The reality, as we see in this selection from his most important work, however, is that Smith was motivated essentially by his compassion for the poor. Smith believed that through economic freedom a superabundance of goods and luxuries could be produced which would make a society richer in a general sense, thereby raising the standard of living for even the poorest members of that society. And while Smith may have erred in some of the details of his ideas, the wealth of those nations that have more or less followed his road map today is sufficient evidence in favor of the soundness of his thesis. With but few exceptions, even the poorest Americans and Western Europeans enjoy a lifestyle that far surpasses that of the poor in many other places in the world and that surpasses by a long shot nearly all of the poor anywhere in the world before the modern era. Smith is certainly a thinker with whom we should be more familiar and whose ideas deserve more respect and consideration than they currently receive.
It is tempting to view the eponymous main character of Shakespeare’s Timon of Athens as a good man gone bad. Shakespeare seemingly presents Timon as a generous man who finds that others are not as generous as he when he, his resources exhausted from his spree of giving, finds himself in a time of need. As a result of the hardhearted behavior of his ostensible friends, from perspective, Timon turns his philanthropy into misanthropy, retreating into the wildness to nurse his newfound hatred of mankind. It is possible, however, to see the play, rather than as a movement from love to hatred or generosity to miserliness, instead as a commentary on two different but related types of intemperance.
Immediately upon entering the stage in the first scene of the play, Timon’s first actions are to begin giving away money to those around him. He hears that someone he knows has been imprisoned because of a debt he owes and, without another question, offer the money to pay for his release and to continue supporting him even after he has been released. “‘Tis not enough to help the feeble up, but to support him after,” claims Timon. Timon then turns to offer more money to help his servant marry the woman with whom he desires to build a household.
Each of these cases appears to be an act of charity performed by Timon out of kindness. Each of them is also, however, an example of intemperate dealings in money. The man whom Timon helps to pay his way out of prison is clearly a man who has not well managed his wealth and so cannot be expected to deal honestly with Timon’s money either. Similarly, the servant Lucilius to whom Timon provides the money to marry is almost certain to end up in debt once again by marrying a woman and beginning a family it is clearly beyond his means to support.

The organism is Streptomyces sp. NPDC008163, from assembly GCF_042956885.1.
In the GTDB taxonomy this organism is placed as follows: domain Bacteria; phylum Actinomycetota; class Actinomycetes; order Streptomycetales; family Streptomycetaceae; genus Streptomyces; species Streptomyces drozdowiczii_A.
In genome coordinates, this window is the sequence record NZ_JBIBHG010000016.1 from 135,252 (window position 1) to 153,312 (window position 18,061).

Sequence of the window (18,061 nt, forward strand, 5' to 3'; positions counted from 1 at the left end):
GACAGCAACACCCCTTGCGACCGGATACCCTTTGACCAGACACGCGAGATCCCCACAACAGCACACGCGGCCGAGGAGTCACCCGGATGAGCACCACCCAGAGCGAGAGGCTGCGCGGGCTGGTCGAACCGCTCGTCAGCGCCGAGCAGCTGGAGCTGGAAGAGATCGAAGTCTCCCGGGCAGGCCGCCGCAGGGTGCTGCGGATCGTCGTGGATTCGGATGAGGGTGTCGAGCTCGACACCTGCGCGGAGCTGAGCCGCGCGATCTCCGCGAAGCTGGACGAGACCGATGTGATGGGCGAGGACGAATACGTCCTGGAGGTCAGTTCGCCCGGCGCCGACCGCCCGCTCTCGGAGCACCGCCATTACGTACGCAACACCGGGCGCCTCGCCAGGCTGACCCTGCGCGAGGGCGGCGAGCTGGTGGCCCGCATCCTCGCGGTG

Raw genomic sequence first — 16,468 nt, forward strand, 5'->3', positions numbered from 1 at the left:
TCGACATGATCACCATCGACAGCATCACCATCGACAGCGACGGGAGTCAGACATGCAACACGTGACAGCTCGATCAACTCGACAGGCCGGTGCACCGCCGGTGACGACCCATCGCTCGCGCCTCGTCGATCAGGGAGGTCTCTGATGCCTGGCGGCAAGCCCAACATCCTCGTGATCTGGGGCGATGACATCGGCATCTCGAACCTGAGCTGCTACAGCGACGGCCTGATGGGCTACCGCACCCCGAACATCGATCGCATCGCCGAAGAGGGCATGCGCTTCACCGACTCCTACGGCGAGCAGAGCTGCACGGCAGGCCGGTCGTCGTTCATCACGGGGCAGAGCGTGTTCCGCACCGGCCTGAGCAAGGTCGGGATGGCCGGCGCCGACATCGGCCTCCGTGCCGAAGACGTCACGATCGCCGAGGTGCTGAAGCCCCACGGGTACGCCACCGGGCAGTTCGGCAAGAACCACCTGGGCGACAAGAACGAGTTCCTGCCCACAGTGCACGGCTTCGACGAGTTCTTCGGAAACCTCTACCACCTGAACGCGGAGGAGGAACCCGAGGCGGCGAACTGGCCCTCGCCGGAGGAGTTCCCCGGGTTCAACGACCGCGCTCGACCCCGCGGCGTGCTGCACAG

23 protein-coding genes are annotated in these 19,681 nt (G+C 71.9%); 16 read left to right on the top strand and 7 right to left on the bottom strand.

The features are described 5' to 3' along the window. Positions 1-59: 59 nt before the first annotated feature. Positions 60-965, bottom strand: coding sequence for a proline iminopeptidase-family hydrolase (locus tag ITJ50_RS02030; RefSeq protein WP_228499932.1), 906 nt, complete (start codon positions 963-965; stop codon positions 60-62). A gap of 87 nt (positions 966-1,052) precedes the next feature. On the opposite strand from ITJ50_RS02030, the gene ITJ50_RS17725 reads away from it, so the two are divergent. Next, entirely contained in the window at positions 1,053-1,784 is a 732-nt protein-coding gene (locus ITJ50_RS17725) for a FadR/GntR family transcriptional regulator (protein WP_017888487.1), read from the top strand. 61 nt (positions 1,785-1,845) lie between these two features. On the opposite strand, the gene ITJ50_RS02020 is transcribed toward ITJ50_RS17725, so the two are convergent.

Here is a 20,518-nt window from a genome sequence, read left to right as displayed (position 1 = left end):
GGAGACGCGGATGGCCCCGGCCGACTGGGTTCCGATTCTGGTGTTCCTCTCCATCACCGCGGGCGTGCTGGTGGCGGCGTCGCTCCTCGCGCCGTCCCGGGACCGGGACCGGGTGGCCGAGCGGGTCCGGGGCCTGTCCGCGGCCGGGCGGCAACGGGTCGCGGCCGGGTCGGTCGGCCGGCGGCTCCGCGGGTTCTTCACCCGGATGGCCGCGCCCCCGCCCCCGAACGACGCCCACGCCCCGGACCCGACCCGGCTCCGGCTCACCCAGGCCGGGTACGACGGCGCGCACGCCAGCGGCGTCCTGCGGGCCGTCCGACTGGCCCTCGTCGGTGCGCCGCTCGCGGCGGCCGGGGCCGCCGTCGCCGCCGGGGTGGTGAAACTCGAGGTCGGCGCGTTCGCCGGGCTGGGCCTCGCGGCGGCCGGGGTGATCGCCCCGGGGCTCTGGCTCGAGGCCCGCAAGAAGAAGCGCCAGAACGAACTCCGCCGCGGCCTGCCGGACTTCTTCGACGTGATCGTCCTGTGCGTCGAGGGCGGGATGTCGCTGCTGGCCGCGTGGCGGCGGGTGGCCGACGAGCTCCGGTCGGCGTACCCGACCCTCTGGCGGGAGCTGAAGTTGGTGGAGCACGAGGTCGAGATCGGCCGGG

Timon’s intemperance continues into the second scene of the play as he hosts a sumptuous banquet for the men of Athens. The exorbitance of Timon’s banquet is proclaimed by the god Cupid himself, who announces to Timon that “the five best senses / Acknowledge thee their patron; and come freely / To gratulate thy plenteous bosom.”
It is this intemperance, rather than any sort of generosity, that presents a contrast with the sort of person Timon becomes in the second half of the play. After he is denied help by his friends once he himself falls into financial need, Timon leaves civilization behind, going to live a cave. There, he discovers a large reserve of gold which he provides to Alcibiades and two prostitutes with him to help them bring on the destruction of the city of Athens, proclaiming “I am Misanthropos, and hate mankind.”
Just as Timon’s seemingly generous behavior early in the play was an example of excess, so now is Timon’s reaction to having been slighted by those he believed were his friends. He turns from a philanthropism that lacked temperance to a misanthropism equally lacking in temperance. What has not changed, however, is that deeper aspect of Timon’s personality that has motivated both his love and his hatred, namely, his intemperance.